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Jul 21, 2010

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Laugh Trip Moments with the Seniors

In the past few days, we have been discussing the senses. It sure has been fun talking to the kids about their ideas of what things they can see, smell, taste, feel and hear are. A lot of funny moments sure come out of these discussions. For example:

Teacher Ria: Okay, who can tell me what we see when we look up at the sky?

Kid #1: The clouds, Teacher!

Kid #2: Mr. Sun, Teacher!

Kid #3: Teacher, where’s Superman? I can’t find him!

In talking about taste:

Teacher Ria: So, what part of our body helps us know what things taste like?

Children: Tongue!

Teacher Ria: Correct! With our tongues, we can taste sweet, salty, sour, bitter and even spicy stuff. Now lets play a guessing game. Can anyone tell me what a chocolate bar tastes like?

Kid#1: Sweet teacher!

Teacher Ria: Good job! Now lets try this. What about a calamansi (Philippine lemon)?

Kid #2: Asim, Teacher. (Sour, Teacher)

Teacher Ria: Great! What about ampalaya?

Kid #3: Bitter.

Teacher Ria: Correct again! Very good guys. Now…this is tricky…let’s try this one. What does rice taste like (hmmm….no particular taste right?)

After carefully pondering over it. Child #4: I know, Teacher!

Teacher Ria: What?

Child #4: It’s yummy Teacher!

Hmmm….that’s right I guess!

This one I don’t know is laughable or what:

Kid: Teacher, what’s that? (pointing to my face)

Teacher Ria: What’s what?

Kid: There’s black-black on your face. And dots too. (referring to lines on my forehead and my freckles)

Gee….I guess I need to invest in some wrinkle cream and good foundation too!!!

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Jul 18, 2010

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Things you don’t want your teacher to know…

I’m sure there are a whole lotta things you hide from your teacher, such as your little notes about him or her, or the caricatures you doodle to make fun of them, but of all, I think this is one thing you don’t want your teacher to know:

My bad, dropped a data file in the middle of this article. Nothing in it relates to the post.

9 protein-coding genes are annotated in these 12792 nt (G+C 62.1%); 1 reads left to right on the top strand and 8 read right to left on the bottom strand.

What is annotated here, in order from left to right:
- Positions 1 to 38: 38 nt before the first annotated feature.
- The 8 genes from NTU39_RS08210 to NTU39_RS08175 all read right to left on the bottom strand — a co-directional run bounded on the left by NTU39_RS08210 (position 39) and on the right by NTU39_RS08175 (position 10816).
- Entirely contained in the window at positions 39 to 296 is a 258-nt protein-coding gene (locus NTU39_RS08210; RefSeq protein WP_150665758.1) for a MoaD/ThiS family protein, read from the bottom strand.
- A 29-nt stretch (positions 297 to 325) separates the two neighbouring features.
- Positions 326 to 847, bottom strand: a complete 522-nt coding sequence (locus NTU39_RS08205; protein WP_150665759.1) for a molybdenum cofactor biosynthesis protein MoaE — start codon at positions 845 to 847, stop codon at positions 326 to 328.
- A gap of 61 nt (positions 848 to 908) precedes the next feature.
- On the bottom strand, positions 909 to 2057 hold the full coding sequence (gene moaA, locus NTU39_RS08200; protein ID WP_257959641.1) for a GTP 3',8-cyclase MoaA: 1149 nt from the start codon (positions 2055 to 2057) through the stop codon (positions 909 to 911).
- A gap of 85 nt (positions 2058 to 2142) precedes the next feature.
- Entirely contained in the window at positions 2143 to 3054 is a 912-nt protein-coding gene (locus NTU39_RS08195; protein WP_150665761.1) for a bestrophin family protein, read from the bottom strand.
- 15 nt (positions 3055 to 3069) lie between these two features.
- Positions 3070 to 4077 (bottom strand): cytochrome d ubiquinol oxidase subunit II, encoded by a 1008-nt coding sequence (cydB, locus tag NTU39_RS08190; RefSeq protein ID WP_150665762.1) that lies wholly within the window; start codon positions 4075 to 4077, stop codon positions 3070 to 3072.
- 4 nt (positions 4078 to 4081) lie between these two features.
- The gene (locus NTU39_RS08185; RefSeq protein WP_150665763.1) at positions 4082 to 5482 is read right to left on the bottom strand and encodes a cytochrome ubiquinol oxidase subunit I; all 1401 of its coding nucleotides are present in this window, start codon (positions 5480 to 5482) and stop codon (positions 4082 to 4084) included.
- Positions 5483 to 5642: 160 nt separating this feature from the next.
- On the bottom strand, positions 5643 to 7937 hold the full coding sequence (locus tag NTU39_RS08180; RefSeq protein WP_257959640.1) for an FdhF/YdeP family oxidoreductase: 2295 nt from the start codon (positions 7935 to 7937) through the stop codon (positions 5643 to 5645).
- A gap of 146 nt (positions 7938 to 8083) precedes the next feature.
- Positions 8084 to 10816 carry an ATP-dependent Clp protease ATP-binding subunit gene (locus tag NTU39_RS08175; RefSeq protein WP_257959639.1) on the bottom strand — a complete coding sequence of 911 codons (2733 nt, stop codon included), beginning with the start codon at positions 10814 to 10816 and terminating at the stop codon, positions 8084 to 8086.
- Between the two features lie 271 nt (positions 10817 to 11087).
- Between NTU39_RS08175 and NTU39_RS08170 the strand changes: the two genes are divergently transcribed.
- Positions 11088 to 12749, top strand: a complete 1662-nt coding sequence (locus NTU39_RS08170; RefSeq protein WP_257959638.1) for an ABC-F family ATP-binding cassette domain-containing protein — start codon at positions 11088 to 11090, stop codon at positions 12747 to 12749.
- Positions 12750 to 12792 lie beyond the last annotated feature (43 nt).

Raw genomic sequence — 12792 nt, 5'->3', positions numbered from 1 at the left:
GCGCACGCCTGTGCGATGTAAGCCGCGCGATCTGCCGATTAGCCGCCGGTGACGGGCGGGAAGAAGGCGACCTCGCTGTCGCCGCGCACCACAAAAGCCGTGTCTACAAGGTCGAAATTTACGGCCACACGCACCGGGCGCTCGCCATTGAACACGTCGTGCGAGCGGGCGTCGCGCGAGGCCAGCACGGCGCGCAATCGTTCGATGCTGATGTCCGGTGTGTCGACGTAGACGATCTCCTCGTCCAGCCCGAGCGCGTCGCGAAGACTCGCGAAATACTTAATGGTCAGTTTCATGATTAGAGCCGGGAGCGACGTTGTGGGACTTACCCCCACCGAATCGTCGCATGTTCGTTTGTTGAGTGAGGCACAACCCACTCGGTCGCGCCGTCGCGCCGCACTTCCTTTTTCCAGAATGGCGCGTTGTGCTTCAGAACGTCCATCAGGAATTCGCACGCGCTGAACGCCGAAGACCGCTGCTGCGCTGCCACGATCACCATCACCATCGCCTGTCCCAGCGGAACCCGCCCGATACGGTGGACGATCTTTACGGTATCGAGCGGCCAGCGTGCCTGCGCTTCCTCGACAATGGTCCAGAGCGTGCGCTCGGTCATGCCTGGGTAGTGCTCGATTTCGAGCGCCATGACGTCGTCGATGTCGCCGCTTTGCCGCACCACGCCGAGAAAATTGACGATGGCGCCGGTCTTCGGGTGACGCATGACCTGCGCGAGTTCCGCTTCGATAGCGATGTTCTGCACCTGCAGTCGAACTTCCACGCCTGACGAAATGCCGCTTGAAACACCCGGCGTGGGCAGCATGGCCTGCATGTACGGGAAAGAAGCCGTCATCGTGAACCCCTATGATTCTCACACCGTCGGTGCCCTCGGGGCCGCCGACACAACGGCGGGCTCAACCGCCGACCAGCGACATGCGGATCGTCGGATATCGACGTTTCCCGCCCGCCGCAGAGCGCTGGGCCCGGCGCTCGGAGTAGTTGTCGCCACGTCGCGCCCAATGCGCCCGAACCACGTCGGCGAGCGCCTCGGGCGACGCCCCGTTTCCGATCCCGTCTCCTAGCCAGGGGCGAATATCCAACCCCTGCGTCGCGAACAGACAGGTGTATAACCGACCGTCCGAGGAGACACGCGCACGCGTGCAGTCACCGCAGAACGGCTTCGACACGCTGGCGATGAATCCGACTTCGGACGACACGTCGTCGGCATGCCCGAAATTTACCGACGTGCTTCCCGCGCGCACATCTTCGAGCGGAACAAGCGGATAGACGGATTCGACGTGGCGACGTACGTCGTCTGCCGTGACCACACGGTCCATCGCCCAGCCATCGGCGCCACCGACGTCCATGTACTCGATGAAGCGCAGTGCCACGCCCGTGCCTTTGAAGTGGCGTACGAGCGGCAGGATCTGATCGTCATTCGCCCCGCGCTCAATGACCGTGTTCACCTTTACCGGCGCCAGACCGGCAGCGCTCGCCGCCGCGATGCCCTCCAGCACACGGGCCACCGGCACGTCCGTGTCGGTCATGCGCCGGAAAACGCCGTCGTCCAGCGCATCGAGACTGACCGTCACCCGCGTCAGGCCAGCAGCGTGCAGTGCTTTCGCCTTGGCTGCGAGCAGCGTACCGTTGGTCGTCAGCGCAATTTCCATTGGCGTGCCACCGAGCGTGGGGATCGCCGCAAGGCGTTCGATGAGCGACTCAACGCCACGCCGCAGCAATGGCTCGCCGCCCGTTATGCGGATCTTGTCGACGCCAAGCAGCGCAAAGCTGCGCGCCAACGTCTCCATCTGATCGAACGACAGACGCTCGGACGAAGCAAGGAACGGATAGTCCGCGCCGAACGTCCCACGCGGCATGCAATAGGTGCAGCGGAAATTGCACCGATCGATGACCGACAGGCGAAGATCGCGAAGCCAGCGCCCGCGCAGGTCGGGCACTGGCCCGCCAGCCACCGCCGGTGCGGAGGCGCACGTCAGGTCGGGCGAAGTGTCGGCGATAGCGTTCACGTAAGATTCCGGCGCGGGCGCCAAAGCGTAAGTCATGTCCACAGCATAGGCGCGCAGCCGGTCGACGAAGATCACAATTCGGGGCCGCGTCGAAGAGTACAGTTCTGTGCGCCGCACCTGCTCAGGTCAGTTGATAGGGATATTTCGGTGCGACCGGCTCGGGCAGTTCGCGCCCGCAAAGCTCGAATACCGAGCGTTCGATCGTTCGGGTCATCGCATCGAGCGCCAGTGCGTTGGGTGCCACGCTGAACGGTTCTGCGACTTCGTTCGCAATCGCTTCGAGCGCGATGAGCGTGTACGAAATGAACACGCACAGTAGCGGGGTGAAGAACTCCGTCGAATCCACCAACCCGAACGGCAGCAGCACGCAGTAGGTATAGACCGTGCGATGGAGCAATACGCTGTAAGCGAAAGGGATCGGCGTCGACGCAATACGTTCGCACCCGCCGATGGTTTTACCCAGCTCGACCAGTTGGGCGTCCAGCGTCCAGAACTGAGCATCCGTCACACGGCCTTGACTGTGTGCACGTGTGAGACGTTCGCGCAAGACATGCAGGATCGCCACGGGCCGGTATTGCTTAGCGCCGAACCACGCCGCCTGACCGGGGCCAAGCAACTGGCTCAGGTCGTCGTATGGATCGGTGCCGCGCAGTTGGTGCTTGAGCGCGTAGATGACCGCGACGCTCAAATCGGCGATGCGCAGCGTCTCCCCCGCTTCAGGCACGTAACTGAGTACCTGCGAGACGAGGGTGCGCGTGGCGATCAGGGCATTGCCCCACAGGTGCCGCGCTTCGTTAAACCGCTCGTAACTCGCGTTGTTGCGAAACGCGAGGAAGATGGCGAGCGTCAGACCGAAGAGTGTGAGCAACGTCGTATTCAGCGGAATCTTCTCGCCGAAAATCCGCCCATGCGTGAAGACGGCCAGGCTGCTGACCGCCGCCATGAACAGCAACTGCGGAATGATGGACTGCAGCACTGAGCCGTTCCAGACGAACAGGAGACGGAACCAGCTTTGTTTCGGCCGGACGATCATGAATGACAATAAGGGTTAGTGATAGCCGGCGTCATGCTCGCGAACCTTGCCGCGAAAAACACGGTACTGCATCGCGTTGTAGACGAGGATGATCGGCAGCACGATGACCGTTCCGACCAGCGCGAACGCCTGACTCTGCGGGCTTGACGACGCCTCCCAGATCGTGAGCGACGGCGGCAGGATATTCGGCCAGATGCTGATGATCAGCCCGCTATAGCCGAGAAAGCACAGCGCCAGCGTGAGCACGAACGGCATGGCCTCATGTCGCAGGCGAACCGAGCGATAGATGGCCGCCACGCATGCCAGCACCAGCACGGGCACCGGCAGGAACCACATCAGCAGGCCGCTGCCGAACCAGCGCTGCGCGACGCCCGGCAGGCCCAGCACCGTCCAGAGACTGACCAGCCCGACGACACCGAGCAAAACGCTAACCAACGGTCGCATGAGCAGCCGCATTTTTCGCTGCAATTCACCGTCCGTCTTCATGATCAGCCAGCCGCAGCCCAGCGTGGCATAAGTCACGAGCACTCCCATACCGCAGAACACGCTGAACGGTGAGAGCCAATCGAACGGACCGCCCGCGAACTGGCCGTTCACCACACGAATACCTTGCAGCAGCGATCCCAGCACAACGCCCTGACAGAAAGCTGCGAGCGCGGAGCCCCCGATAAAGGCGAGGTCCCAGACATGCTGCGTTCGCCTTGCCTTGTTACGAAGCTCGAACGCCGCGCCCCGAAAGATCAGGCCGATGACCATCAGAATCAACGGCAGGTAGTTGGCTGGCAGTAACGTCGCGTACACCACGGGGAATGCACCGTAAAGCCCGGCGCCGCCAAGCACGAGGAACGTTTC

Free essays, eh? Hmmmm.

I got this in my email inbox not too long ago, after I assigned an essay to my students. Definitely not the kind of thing you want your teacher to see.

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Jul 15, 2010

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Growing Up Is Hard To Do!

One thing I will miss most from teaching preschooler is being with the joyful spirit of innocence. When I am with the kids, I feel like I still am very young, despite the aches and pains I may feel while working with them. They also help me keep the child in me alive by making me laugh, not just have fun, but to really laugh those deep belly kinds of laugh that really go to the core of you.

However, every now and then I think about how I have to “grow up”.  I need to think more seriously about moving on to the next phase in my life, personally and professionally. I guess that’s really why I’m lucky that I also teach in the college level because that caters to the adult side of me.

I still wish I could afford to keep on teaching until I’m much older to the point that I am no longer looking for life term insurance but I will be considering term insurance for seniors already. Yup, I seriously love to teach well into my old days but I know that’s an impossibility! I hope, however, that I can still work with kids in some other way as I age. This website, for example, is one way for me to do that :-)

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Jul 10, 2010

Posted by in Arts and Crafts, Teacher's Corner, The Library, Tips and Tricks | 2 Comments

My Concept Wall

It’s been over a month since classes started and I realized I still have not posted what my classroom concept wall looks like. With no further ado, here it is!
The caterpillar is actually a recycled one from my Toddlers days but I love it so much I decided to keep it, even if my students don’t really need it. For the calendar, I decided to up the ante by having the kids master the concepts of yesterday, today and tomorrow.

My favorite feature, however, is the reading train. My co-teacher painted that over the summer :-) There are a series of pockets which currently hold our various word lists. An alternative I was thinking of is tracking titles of books we read throughout the month. Fun idea, huh? :-)

Join in and jump aboard the reading train!